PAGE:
Got a dollar in your pocket? Congratulations. There’s one solution–and a ballot too.

I suspect that one of the reasons why all these digital platforms are trying to convince everybody that music should be “free” is because the way you choose to spend your money is like a vote. And by creating outlets where entertainment should be free, they are able to simultaneously take away your power to vote, while making sure you don’t spend money on anything but their devices, their platforms and their data plans.

It is a two-step process: First they limit your role to that of solely a passive consumer. Then they eliminate the consumer ability to affect any kind of influence or change, by removing basic purchasing power. Or by siphoning off the majority of your purchase’s impact and benefit through fees so that it doesn’t really matter where you spend your money.

In the big digital Vegas, the house always wins.

So stay out of the casinos. It is remarkably easy. And it can drive pretty astounding changes.

In the 1970s, thanks to consolidation and the influence of a small handful of powerful corporations (sound familiar?), two breweries–Anheuser-Busch and Coors–dominated the manufacture of beer in the United States. With large-scale industrial processes and low-cost ingredients like corn and rice, they created a watery, flavorless, uniform product designed for mass consumption and easy distribution (sound familiar? If not, turn on the radio.)

By 1983, the number of breweries in the U.S. had dropped to just 80 and American beer was synonymous with bad beer.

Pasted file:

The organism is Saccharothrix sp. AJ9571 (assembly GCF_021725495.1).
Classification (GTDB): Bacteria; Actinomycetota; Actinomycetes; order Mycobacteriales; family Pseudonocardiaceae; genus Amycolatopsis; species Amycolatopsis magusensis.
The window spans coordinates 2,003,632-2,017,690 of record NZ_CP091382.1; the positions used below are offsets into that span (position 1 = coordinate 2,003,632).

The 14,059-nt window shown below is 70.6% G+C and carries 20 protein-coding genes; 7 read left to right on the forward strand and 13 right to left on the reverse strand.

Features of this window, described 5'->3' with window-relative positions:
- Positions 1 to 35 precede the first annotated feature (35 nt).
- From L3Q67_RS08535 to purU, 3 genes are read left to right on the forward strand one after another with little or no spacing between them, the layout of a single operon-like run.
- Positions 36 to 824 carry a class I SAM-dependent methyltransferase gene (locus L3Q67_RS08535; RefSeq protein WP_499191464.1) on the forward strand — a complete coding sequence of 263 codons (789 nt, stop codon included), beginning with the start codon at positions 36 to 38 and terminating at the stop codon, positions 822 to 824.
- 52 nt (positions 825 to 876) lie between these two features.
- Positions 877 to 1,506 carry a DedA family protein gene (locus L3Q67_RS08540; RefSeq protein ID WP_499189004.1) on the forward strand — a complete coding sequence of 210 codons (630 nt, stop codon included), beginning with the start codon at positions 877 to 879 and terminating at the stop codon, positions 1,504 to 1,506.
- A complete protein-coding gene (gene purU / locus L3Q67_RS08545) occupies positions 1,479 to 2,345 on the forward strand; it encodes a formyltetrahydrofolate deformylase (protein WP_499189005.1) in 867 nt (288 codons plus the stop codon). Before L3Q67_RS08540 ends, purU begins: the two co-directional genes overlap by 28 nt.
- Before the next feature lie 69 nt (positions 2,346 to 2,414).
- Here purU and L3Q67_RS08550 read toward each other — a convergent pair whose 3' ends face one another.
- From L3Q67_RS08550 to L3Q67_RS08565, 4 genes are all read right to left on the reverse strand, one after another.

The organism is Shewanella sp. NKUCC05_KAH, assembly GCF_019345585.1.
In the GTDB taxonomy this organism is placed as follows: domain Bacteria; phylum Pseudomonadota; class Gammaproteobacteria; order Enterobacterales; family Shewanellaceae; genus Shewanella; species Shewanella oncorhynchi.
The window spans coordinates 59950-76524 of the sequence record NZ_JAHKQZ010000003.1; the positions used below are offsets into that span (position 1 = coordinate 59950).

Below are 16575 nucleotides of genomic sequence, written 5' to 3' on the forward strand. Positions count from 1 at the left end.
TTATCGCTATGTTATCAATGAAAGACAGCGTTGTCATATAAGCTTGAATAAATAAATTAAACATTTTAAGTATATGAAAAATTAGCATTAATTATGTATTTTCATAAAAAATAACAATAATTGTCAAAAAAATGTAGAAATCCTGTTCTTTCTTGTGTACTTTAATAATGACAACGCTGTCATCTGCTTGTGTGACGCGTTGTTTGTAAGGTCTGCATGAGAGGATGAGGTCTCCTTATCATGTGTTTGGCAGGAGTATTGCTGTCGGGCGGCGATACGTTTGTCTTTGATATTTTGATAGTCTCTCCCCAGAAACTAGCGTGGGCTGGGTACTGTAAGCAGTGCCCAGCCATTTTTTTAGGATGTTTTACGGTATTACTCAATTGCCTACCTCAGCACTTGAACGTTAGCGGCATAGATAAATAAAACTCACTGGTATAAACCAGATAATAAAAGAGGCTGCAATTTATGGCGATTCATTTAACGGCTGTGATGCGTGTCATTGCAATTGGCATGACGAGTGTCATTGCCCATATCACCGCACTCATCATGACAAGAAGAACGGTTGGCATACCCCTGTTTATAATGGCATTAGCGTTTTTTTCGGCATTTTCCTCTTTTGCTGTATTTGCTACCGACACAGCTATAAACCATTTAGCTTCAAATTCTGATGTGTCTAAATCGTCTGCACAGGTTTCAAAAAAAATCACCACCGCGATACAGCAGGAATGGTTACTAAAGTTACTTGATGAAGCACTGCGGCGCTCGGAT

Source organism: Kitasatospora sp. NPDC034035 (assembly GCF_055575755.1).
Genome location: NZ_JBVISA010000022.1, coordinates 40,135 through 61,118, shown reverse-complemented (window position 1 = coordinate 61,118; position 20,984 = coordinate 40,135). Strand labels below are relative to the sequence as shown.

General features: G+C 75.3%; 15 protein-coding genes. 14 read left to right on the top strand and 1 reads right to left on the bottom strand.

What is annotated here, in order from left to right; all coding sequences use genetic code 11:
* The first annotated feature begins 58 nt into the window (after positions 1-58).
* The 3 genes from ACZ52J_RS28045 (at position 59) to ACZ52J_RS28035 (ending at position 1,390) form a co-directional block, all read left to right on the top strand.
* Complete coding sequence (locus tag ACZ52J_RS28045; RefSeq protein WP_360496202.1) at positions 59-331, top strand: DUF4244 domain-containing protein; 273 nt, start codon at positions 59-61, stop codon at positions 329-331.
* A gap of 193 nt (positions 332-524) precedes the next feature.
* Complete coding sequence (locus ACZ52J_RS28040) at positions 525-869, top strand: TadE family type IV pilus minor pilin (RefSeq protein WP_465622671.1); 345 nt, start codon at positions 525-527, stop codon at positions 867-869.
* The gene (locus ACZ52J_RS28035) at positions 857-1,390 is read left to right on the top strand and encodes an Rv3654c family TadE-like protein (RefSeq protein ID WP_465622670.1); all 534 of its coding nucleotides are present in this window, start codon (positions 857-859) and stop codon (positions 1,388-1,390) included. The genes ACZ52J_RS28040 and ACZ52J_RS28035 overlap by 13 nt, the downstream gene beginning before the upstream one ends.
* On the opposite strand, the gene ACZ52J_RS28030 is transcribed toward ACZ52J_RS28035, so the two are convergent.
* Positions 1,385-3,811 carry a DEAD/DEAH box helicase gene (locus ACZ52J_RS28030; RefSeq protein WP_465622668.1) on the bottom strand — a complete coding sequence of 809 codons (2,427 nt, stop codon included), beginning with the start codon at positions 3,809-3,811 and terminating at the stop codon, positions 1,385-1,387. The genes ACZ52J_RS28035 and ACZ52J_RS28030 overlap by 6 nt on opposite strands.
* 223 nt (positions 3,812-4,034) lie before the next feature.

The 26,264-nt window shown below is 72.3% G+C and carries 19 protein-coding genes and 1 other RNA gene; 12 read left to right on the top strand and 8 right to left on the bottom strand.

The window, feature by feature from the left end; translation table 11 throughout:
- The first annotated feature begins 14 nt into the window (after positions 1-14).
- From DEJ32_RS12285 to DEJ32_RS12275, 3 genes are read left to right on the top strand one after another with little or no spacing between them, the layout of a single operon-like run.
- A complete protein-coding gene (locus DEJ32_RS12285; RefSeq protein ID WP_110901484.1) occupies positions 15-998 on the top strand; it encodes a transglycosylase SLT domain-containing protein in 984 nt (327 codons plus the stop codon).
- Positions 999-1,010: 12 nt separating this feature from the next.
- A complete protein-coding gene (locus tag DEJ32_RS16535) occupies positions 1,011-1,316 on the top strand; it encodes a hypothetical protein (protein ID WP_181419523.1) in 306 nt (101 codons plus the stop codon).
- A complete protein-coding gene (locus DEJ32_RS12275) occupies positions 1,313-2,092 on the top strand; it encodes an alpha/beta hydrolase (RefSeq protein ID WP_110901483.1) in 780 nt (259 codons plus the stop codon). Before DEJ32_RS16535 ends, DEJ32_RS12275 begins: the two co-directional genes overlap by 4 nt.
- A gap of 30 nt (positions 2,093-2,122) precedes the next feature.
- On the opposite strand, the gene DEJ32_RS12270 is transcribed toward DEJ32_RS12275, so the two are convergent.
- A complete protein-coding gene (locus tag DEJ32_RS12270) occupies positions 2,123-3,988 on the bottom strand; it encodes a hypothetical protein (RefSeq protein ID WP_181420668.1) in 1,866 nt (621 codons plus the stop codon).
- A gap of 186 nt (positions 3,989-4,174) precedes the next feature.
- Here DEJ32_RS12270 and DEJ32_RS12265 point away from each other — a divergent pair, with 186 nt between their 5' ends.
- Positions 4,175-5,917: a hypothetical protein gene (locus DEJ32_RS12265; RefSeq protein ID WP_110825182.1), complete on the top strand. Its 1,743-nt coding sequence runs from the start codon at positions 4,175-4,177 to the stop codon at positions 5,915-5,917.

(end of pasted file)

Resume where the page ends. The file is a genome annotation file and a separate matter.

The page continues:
But beginning in California, as part of the California cuisine trend, the craft beer movement began to catch on, emphasizing quality and craftsmanship, and championing local brewers and regional styles.

Relatively quickly, the number of breweries exploded. Today, there are more than 2800 breweries operating in the U.S., providing more than 110,000 jobs and driving $14.3 billion in annual sales–an 11 percent growth in just a decade. And you can still find Coors Light in the supermarket just fine–it’s just right next to Yazoo’s Dos Perros, locally made in Nashville, which only costs a buck or two more. People have a choice.

And they increased that choice by making it with their dollars, by buying from local, non-corporate, independently owned and operated businesses. It wasn’t a big deal. It didn’t have to be endlessly debated. Some people just made a simple easy choice because they wanted something different and they wanted something better. So every time you buy a six-pack of craft beer, you are proving there is hope for independent music.

You can find more examples in the local food movement, in the rise of community supported agriculture programs and farmer’s markets–all sorts of systems that have been set up at the local level to directly benefit the independent producers and consumers of goods equally.

Equally. Imagine that.